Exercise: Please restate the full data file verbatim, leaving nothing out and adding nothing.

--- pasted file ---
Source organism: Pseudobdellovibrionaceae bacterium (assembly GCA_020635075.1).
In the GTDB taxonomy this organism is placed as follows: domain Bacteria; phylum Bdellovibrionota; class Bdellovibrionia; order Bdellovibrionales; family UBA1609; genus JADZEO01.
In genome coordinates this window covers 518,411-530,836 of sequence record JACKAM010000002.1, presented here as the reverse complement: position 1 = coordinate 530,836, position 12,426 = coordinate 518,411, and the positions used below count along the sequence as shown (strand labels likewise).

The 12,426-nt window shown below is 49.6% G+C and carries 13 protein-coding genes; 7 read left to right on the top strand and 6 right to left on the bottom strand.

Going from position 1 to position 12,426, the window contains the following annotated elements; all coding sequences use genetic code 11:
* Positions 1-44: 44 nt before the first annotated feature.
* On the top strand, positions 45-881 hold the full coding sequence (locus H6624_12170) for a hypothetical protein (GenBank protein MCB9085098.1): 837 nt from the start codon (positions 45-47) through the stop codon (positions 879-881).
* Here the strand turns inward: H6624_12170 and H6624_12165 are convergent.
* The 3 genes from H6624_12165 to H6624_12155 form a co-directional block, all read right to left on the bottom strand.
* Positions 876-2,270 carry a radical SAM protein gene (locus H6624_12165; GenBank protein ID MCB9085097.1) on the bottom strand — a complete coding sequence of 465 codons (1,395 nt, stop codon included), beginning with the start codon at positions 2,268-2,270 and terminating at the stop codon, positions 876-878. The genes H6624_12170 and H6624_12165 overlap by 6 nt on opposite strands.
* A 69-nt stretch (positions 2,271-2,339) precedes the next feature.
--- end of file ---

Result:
Source organism: Pseudobdellovibrionaceae bacterium (assembly GCA_020635075.1).
In the GTDB taxonomy this organism is placed as follows: domain Bacteria; phylum Bdellovibrionota; class Bdellovibrionia; order Bdellovibrionales; family UBA1609; genus JADZEO01.
In genome coordinates this window covers 518,411-530,836 of sequence record JACKAM010000002.1, presented here as the reverse complement: position 1 = coordinate 530,836, position 12,426 = coordinate 518,411, and the positions used below count along the sequence as shown (strand labels likewise).

The 12,426-nt window shown below is 49.6% G+C and carries 13 protein-coding genes; 7 read left to right on the top strand and 6 right to left on the bottom strand.

Going from position 1 to position 12,426, the window contains the following annotated elements; all coding sequences use genetic code 11:
* Positions 1-44: 44 nt before the first annotated feature.
* On the top strand, positions 45-881 hold the full coding sequence (locus H6624_12170) for a hypothetical protein (GenBank protein MCB9085098.1): 837 nt from the start codon (positions 45-47) through the stop codon (positions 879-881).
* Here the strand turns inward: H6624_12170 and H6624_12165 are convergent.
* The 3 genes from H6624_12165 to H6624_12155 form a co-directional block, all read right to left on the bottom strand.
* Positions 876-2,270 carry a radical SAM protein gene (locus H6624_12165; GenBank protein ID MCB9085097.1) on the bottom strand — a complete coding sequence of 465 codons (1,395 nt, stop codon included), beginning with the start codon at positions 2,268-2,270 and terminating at the stop codon, positions 876-878. The genes H6624_12170 and H6624_12165 overlap by 6 nt on opposite strands.
* A 69-nt stretch (positions 2,271-2,339) precedes the next feature.